AI madness has created an overwhelming amount of choices for today’s IT decision makers.
In August, Teradata Corp. sponsored an August IDC survey that suggested executives at large enterprises globally are facing “unprecedented pressures” when it comes to adopting generative artificial intelligence, data complexity, and a growing skills gap. Two in three top business leaders worry about generative AI’s consequences moving forward, according to the survey.
Those executives may understand generative AI’s value, the survey said, but don’t likely yet feel comfortable employing it. With that in mind, the Teradata Possible event on October 3 sought to examine the road ahead.
Analysts for theCUBE, SiliconANGLE Media’s livestreaming studio, handled the exclusive coverage during the event, talking with thought leaders at the forefront of enterprise computing. They discussed how the Teradata ecosystem is looking to build data-driven solutions and how the company is seeking to maximize AI opportunities for the enterprise. (* Disclosure below.)
Here are three key insights you may have missed:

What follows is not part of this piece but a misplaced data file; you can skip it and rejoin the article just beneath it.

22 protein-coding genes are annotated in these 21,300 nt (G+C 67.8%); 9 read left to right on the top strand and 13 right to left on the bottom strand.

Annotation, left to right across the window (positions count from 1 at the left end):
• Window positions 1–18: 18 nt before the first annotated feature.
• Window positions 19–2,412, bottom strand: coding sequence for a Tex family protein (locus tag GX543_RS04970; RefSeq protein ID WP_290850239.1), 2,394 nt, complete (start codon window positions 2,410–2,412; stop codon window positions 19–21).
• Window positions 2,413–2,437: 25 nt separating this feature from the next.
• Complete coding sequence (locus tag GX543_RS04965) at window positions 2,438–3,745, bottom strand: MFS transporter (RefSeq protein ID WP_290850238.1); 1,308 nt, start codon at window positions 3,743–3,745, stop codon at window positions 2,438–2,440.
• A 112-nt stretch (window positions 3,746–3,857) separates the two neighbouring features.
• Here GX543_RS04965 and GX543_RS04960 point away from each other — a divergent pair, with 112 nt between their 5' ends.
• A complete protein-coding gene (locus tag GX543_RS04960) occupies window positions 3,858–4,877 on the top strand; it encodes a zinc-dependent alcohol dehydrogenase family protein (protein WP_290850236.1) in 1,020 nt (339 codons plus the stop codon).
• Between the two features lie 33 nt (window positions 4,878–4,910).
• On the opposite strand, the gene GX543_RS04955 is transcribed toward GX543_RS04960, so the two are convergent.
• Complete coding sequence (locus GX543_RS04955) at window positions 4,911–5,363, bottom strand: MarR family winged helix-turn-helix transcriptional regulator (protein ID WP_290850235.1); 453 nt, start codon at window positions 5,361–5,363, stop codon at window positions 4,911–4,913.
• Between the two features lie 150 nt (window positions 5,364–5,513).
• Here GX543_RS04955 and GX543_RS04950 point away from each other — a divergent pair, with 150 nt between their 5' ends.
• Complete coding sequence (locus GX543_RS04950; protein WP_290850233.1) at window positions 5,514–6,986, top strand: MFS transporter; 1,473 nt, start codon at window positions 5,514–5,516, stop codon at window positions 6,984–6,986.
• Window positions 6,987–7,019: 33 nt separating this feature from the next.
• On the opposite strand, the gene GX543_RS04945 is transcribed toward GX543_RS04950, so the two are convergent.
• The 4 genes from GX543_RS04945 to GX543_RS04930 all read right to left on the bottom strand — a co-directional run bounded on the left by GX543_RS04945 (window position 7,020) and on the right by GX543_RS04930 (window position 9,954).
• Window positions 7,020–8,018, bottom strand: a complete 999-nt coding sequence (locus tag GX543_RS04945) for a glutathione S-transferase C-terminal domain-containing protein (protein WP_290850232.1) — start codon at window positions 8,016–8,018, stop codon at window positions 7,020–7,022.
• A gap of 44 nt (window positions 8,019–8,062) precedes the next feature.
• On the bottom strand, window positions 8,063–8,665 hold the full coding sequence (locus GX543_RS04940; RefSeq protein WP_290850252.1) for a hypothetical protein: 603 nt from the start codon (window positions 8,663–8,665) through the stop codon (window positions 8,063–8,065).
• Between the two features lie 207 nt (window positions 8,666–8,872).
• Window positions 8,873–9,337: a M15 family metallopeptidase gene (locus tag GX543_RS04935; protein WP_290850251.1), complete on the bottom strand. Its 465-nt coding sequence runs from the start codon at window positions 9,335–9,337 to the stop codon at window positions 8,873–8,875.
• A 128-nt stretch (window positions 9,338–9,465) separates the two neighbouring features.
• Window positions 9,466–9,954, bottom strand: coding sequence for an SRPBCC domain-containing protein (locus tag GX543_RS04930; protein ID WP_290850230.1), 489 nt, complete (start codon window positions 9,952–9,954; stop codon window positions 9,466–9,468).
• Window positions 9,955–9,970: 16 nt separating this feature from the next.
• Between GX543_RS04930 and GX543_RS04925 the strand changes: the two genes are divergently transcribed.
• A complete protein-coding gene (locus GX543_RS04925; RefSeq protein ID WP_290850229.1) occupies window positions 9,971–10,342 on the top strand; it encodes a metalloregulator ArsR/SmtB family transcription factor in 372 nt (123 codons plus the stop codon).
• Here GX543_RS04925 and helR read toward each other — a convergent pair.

1. Teradata has sought evolution in the age of AI.
As Teradata Possible was set to kick off, there were several areas that theCUBE analyst Rob Strechay (pictured, left) said he was watching. Namely, he was excited to hear more about how to simplify data teams and how to simplify the jobs of data scientists.
“A lot of what Teradata is aimed at is really bringing that knowledge that they have for making bulletproof systems for almost 30 years at this point,” Strechay said. “There’s also a lot that they’re going to be talking about — simplifying open source and open-source communication, between them being a commercial product and the open source you can use with them.”
During that same event preview, fellow analyst Rebecca Knight (right) noted that the event came amid an international conversation surrounding how best to utilize AI moving forward. It was likely that the event would provide context around the potential but also the peril of AI, according to Knight.
“While there is so much excitement, and while executives, by and large, research shows that they are very excited and bullish about the future that AI will have on their products and services, on their workforces, there’s also a lot of concern and even fear about data privacy, data security, compliance,” Knight said.
During an insight panel held later in the day, Strechay said what struck him was the evolution of Teradata. The company, of course, has been around for 40 years and may be viewed in an old-fashioned way.
“When people look at Teradata, they’re like, oh, they’re the old company that retailers used, or healthcare or something like that,” he said. “I think what they’ve proven in this series of events with Possible is, they’re embracing innovation.”